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How to use homeschooler’s questions to plan lessons

Google the questions homeschoolers ask! It takes seconds and can send them (and you) down rabbit holes of learning.

Learning how to research traditionally, using reference books and talking to real people is an important skill set and we try wherever possible to keep research and lessons offline..But! It’s 2023 and to ignore the internet and not ensure our pupils are confident using the internet as a tool would be a mistake.

Using the internet makes it easier to add more depth to the answers to innocuous questions and doing it together passively teaches them how to safely research online.

‘I’ll Google-it’ is where most of us start – homeschoolers need to learn how to do that!

assorted notepads
  • Keep a list of random questions home learners ask throughout the day…as a post-it note wall, on the fridge, in a notebook. Whenever there is free time in the homeschool day, search for the answers online.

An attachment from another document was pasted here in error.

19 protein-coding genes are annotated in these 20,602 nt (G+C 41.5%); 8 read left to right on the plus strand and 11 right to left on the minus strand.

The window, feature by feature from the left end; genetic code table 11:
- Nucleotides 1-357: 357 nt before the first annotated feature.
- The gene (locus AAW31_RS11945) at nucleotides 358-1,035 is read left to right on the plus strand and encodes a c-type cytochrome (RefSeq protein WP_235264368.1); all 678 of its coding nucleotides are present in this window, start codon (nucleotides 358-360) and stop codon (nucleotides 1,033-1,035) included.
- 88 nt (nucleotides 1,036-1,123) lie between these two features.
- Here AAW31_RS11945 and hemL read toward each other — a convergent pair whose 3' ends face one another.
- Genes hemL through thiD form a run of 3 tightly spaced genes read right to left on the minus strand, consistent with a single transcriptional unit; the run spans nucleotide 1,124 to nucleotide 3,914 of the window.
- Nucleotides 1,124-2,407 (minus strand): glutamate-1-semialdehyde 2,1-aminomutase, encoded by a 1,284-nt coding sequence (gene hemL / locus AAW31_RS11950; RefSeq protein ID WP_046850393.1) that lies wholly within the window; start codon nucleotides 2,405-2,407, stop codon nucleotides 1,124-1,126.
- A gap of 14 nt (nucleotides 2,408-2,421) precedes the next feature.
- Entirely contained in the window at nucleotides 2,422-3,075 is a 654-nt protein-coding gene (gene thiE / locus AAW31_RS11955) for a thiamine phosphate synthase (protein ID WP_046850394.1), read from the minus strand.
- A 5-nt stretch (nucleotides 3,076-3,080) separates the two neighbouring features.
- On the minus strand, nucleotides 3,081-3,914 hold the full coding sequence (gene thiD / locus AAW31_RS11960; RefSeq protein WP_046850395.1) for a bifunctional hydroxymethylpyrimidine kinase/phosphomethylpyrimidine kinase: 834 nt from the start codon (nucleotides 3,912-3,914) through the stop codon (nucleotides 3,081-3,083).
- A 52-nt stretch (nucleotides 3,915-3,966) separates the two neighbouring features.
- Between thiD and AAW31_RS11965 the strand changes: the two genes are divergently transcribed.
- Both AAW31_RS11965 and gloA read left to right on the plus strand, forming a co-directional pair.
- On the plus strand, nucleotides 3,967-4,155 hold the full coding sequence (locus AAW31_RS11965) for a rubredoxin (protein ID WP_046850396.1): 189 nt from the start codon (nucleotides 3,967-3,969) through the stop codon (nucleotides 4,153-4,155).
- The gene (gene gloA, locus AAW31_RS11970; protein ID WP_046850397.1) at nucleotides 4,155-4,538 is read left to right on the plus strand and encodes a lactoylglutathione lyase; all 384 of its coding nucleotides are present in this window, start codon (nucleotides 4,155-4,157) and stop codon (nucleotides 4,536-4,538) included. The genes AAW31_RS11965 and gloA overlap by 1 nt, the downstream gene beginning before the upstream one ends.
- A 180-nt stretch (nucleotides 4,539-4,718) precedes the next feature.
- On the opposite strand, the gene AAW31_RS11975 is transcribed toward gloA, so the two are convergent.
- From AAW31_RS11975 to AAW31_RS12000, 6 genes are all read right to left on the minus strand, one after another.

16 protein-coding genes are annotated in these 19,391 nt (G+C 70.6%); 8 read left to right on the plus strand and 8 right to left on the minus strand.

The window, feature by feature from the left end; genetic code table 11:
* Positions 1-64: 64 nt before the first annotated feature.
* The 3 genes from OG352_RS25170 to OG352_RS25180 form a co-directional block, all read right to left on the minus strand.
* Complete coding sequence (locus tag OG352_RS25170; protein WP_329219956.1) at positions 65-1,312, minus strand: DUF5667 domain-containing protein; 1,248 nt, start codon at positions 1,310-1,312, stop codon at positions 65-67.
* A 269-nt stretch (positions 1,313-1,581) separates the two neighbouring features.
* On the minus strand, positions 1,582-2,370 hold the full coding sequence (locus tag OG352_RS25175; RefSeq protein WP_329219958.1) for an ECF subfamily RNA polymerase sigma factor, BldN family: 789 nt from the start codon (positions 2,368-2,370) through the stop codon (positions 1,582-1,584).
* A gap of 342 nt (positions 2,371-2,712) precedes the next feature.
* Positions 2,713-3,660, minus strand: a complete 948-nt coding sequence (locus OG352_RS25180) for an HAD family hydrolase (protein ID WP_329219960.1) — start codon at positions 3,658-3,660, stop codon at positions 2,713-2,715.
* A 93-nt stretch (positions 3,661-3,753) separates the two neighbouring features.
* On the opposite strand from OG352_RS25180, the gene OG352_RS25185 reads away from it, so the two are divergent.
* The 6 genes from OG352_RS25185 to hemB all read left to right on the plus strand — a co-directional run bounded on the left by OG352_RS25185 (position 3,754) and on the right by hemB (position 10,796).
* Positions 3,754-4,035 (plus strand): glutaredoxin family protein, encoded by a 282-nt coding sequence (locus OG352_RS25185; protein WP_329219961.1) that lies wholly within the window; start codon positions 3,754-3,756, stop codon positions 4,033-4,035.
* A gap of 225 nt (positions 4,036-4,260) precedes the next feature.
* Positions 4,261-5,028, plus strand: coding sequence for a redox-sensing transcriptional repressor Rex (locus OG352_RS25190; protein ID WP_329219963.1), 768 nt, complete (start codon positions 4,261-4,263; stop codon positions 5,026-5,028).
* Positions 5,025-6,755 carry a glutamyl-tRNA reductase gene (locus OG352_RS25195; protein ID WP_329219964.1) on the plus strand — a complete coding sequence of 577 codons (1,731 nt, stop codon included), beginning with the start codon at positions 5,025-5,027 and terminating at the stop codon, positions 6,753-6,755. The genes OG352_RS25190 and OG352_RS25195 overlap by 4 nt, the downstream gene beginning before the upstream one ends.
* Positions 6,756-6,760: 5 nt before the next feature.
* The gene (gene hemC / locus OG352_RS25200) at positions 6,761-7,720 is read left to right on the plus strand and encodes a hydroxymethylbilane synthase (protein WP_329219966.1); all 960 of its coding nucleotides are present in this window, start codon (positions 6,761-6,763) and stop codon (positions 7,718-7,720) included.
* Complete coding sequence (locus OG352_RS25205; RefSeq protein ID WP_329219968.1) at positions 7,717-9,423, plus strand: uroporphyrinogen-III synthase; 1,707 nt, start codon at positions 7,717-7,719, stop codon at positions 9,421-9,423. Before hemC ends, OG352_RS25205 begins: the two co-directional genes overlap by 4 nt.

• What resources appear? How do you choose which link to ‘click’? How do you read a website?

If they’re genuinely interested in the topic around the question, the answers to the question will send them down rabbit holes of learning; if they just want the answer to the question, they’ll be satisfied.

Additionally, you’ll have reassured them that every question is valuable. “Being willing to ask ‘dumb’ questions is, ironically, one of the smartest things you can do.”(Allen Gannett – The Creative Curve)

Harvard Business Review found that where on average childrens’ dialogue includes 70-80% questions, in adults that drops to 15-25%; as adults we presume we’re meant to have the answers and feel silly admitting we don’t. Home education allows you to change that mentality – we don’t need to know the all the answers, we just need to know how to find them.

N.B. Until you’re confident your homeschoolers are safe online, always search together. Surfing the net together is a good way to slot in a passive ‘safe surfing’ lesson. If you’re just starting to give your kids unsupervised access to the internet, Common Sense Media’s Digital Citizenship course is a great place to start teaching internet safety.